"Should you pick up League of Evil 2? Only if you're a sucker for over 100 levels of fun, funny, violent, punishment."
League of Evil 2 launched on iPhone, iPod touch, and iPad last week, making a big splash in the top 25. It's a pretty straightforward platform game with some smooth cortoon graphics. You play a government special agent with a few robotic enhancements, and have to navigate through a level full of traps and henchmen to capture briefcases full of classified in intelligence, and deliver a righteous uppercut to the evil scientists in charge of building weapons of mass destruction. You're ultimately rated out of three stars for how quickly you liquify the evil scientist, and if you nab the suitcase in the level. There's full Game Center support, and it's universal, so you can enjoy this one on the iPad too. There are five chapters, each consisting of 20 levels or so. After you finish each one, you unlock a different outfit which you can swap out mid-game.
The original League of Evil game was more or less the same thing with one notable difference - the graphics. The original had a charming 8-bit feel to it, which suited the simple platform gameplay and the old-school Nintendo control scheme. Although it didn't take advantage of the high-res display on the latest iOS devices, the first League of Evil was perfectly playable on older devices, going all the way back to the first-gen iPod touch. Seeing as the gameplay has changed little between the two iterations, the developer, Ravenous Games, has smartly provided their title for every tier of iPhone owner. Beyond graphics, the other major addition to League of Evil 2 is boss fights. This pit you against a particularly large opponent that somehow doesn't explode into a million pieces with the first punch. Unfortunately, the game is hard enough that I didn't even get that far in, so can't comment much on exactly how hard those bosses are.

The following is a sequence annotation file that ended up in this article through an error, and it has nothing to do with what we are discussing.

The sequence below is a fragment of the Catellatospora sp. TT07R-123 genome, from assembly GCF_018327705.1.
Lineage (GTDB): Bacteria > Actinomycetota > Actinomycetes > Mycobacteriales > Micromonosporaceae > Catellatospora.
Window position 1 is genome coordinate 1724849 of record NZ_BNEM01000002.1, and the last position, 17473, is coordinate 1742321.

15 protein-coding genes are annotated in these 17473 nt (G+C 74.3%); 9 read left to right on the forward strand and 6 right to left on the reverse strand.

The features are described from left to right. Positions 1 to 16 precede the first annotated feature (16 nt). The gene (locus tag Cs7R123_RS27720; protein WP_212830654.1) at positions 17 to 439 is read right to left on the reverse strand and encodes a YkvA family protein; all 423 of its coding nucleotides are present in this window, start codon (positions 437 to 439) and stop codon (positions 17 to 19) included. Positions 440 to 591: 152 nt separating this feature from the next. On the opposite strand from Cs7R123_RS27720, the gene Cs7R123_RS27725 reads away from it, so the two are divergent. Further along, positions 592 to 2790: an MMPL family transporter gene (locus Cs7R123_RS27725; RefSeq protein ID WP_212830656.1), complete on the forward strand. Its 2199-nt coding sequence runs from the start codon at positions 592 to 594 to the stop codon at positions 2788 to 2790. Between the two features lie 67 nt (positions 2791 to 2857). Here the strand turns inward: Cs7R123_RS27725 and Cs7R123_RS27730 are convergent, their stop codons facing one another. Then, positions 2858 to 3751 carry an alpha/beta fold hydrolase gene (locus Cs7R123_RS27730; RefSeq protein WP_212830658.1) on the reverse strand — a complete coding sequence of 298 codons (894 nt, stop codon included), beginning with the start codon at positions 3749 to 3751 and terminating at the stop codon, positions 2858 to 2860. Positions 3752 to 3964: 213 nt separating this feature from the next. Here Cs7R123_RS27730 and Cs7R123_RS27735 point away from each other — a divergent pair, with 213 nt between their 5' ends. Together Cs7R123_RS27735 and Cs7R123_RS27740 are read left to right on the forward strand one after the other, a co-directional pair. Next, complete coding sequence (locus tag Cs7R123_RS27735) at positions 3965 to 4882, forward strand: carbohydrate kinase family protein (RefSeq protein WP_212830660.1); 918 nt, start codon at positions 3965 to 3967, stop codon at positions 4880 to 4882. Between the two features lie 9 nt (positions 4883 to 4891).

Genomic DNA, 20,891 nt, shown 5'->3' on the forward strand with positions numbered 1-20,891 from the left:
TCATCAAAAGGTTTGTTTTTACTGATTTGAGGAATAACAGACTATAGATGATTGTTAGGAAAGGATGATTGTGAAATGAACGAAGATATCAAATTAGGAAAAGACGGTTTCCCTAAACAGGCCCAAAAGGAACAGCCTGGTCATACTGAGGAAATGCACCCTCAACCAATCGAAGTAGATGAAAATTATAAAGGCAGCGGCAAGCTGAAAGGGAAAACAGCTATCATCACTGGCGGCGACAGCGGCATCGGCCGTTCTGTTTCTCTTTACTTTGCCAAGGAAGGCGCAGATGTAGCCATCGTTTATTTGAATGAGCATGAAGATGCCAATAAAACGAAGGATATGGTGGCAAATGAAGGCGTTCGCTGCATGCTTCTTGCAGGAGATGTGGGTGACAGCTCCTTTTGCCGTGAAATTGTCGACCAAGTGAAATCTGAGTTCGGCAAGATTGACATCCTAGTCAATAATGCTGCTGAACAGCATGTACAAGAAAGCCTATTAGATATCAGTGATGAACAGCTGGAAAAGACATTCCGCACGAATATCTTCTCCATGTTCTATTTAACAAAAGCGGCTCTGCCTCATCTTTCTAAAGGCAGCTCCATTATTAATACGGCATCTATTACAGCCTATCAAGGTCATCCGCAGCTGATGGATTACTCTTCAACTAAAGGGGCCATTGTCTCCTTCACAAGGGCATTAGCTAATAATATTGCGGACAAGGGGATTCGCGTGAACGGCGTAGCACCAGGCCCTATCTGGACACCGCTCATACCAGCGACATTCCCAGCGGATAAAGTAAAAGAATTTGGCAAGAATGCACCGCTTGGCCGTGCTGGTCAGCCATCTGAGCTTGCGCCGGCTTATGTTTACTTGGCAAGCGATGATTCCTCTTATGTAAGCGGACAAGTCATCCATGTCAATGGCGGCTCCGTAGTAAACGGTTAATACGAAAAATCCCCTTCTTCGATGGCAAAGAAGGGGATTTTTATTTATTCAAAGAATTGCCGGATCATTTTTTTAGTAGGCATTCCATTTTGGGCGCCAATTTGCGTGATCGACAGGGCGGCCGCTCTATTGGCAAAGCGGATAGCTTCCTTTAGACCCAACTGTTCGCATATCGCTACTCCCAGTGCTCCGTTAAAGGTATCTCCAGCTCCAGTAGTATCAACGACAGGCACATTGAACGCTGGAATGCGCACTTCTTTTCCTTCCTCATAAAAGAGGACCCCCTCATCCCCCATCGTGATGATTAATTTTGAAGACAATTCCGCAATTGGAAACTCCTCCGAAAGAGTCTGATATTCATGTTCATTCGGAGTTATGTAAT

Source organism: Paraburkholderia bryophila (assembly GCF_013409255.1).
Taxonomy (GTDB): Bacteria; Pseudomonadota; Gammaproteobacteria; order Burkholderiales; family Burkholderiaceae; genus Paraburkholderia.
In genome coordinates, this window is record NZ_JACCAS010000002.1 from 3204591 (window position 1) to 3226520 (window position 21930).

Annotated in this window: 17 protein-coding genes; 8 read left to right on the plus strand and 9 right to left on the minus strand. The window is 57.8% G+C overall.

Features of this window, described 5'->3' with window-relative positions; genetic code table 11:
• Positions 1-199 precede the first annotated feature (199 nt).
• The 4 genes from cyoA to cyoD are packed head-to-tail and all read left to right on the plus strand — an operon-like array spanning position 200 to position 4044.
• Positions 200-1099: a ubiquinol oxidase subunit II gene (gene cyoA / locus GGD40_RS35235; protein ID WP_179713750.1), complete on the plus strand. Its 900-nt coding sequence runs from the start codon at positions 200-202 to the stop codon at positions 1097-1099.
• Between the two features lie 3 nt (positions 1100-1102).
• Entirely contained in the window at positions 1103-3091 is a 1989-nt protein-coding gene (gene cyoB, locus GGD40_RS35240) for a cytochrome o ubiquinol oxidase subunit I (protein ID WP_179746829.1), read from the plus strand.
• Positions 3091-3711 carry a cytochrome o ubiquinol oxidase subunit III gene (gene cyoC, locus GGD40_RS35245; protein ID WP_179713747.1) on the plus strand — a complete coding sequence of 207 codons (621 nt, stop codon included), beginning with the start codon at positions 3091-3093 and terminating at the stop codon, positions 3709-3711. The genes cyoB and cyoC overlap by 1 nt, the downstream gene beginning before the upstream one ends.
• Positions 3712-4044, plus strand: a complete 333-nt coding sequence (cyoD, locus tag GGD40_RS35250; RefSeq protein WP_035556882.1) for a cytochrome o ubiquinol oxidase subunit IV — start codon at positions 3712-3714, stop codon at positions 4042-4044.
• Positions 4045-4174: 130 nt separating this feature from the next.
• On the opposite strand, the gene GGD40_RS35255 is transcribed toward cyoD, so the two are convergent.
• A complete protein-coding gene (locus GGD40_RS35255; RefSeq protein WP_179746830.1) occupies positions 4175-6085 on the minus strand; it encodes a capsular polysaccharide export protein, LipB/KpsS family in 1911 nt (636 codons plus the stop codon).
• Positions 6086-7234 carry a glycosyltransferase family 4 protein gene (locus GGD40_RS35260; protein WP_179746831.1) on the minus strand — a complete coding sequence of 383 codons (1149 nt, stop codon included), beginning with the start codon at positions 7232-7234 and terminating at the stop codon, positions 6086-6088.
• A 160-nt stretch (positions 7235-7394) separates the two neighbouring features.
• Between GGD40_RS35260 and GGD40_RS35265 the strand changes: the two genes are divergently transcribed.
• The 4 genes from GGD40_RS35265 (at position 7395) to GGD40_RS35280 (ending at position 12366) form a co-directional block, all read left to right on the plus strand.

The controls are dead simple, and amply large. Navigating any given level tends to involve sliding down walls and frantically double jumping to avoid obstacles. I did find that often my finger would slip off one of the directional arrows if I had a particularly long run. If your aim is remotely off on either the jump or attack button, it can easily mean a level restart, but this is mostly nitpicking. Overall, I found the control scheme simple and easy to use.
Although the core inspiration for this brand of platform game is the classic PC, Nintendo, and Sega Genesis titles of the late 80s, the original League of Evil feels very much like Super Meat Boy. Super Meat Boy is a "casual" game that started on PC and Xbox, and is coming to mobile soon, though it will apparently not control anything like the original game. League of Evil stands more on its own thanks to the smoothed-out graphics, and the ability to do more than just jump, but the gib-filled explosions enemies make when you attack them always reminds me of SMB.
I would deign to call League of Evil 2 a casual game, only because it's fairly unforgiving of failure; one small misstep, and you're exploded into a pile of guts. The sense of humour is top-notch, though a little violent if you have an aversion to that sort of thing. The graphic style is fluid and sharp, but I definitely feel that it lacks the charm of the original. Should you pick up League of Evil 2? Only if you're a sucker for over 100 levels of punishment. Right now, it's only $0.99, so it's not a huge investment, but that price is going up to $2.99 soon.
$0.99 - League of Evil 2